New York City’s comptroller is the latest to oppose Carl Icahn’s $50 billion share buyback proposal for Apple Inc. (NASDAQ:AAPL).
On Sunday, in a note to its clients, proxy advisory firm Institutional Shareholder Services called activist investor Car Icahn’s proposal unnecessary.
Carl Icahn’s proposal puts handcuffs on Apple management
New York City’s comptroller, Scott M. Stringer, plans to urge other investors on Monday to vote against activist investor Carl Icahn’s proposal. The comptroller argued that Carl Icahn’s proposal puts handcuffs on Apple Inc. (NASDAQ:AAPL)’s management. He said Apple’s executive team is better positioned to decide the company’s financial path.
In a telephone interview Sunday, Mr. Stringer said: “I strongly believe this proposal is unnecessary, risky and shortsighted. It’s easy to get a quick financial hit off a large company, but I think it’s a lot harder to plan for the future.”
Mr. Stringer oversees five pension funds that together own $1.3 billion worth of Apple Inc. (NASDAQ:AAPL) shares. His entry marks the latest sign of a brewing battle ahead of Apple’s annual investor meeting on February 28.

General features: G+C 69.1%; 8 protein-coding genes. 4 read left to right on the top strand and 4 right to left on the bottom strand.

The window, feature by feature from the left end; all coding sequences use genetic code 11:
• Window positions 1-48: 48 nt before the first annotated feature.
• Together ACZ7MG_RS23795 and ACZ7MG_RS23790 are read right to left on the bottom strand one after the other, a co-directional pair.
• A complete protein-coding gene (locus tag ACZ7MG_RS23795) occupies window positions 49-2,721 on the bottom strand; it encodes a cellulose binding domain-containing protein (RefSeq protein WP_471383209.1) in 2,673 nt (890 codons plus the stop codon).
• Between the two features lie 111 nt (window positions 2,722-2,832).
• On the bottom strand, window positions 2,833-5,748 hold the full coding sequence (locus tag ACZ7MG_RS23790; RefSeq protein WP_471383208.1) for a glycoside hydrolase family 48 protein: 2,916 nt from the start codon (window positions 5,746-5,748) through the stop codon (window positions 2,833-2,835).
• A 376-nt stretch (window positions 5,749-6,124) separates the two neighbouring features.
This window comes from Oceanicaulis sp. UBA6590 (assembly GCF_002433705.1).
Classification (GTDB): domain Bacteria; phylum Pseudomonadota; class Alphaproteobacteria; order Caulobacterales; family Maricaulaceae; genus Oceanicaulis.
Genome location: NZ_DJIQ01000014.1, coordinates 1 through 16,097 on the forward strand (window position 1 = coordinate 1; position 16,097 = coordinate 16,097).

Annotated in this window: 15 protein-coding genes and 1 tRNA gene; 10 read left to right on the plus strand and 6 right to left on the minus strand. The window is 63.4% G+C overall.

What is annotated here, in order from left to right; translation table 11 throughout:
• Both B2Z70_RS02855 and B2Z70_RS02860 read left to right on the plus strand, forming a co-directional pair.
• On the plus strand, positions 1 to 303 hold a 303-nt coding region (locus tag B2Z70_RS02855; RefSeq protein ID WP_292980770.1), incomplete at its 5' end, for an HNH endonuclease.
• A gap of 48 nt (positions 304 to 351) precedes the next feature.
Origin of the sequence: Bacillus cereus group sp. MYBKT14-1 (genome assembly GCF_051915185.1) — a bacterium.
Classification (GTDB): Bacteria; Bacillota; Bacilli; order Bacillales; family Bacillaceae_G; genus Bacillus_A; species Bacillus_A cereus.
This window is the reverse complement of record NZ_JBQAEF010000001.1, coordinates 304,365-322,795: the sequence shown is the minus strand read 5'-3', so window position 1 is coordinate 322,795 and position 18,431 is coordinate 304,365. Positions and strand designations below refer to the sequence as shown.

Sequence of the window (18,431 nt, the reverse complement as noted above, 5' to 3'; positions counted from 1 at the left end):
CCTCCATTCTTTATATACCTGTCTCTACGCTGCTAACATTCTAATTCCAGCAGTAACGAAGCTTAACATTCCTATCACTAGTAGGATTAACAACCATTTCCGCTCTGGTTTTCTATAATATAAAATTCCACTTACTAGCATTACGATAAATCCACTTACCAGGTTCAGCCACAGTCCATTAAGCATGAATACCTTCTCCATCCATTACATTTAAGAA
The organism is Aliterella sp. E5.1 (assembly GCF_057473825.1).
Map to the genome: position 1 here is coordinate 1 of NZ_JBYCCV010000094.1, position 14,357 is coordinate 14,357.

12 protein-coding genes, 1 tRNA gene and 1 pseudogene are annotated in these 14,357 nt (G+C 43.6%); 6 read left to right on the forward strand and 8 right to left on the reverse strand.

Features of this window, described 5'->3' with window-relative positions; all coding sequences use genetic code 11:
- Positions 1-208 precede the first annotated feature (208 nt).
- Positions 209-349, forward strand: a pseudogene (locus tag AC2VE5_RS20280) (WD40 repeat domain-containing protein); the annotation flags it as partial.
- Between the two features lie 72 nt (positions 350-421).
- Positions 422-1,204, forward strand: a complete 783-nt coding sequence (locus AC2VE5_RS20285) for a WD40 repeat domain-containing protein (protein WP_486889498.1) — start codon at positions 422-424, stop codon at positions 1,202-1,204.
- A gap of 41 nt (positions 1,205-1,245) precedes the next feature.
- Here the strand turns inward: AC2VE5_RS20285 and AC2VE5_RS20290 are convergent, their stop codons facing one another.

The New York City comptroller’s office has argued that Carl Icahn has overstepped his bounds and is pushing Apple into riskier territory. Mr. Stringer said these financial decisions shouldn’t be on one investor’s terms.
Carl Icahn’s $50 billion buyback proposal
Activist investor Carl Icahn managed to get a non-binding proposal placed on Apple’s annual meeting proxy ballot. He wants Apple to buy back $50 billion worth of shares as soon as possible. He has been urging shareholders to vote for his proposal. However, Apple Inc. (NASDAQ:AAPL) won’t have to comply if shareholders vote in favor of his proposal. Earlier, Carl Icahn sought from Apple an immediate $150 billion share buyback.
Carl Icahn’s proposal aims to reward short-term investors
New York City Comptroller is the body that manages almost $150 billion of funds. Mr. Stringer said Carl Icahn is proposing to mortgage Apple’s future in order to reward short-term investors who are looking to cash out. Reiterating NYC’s commitment, he said the body is investing in Apple for the long haul. He termed Carl Icahn’s buyback plan as simply too large, too risky and too short-sighted.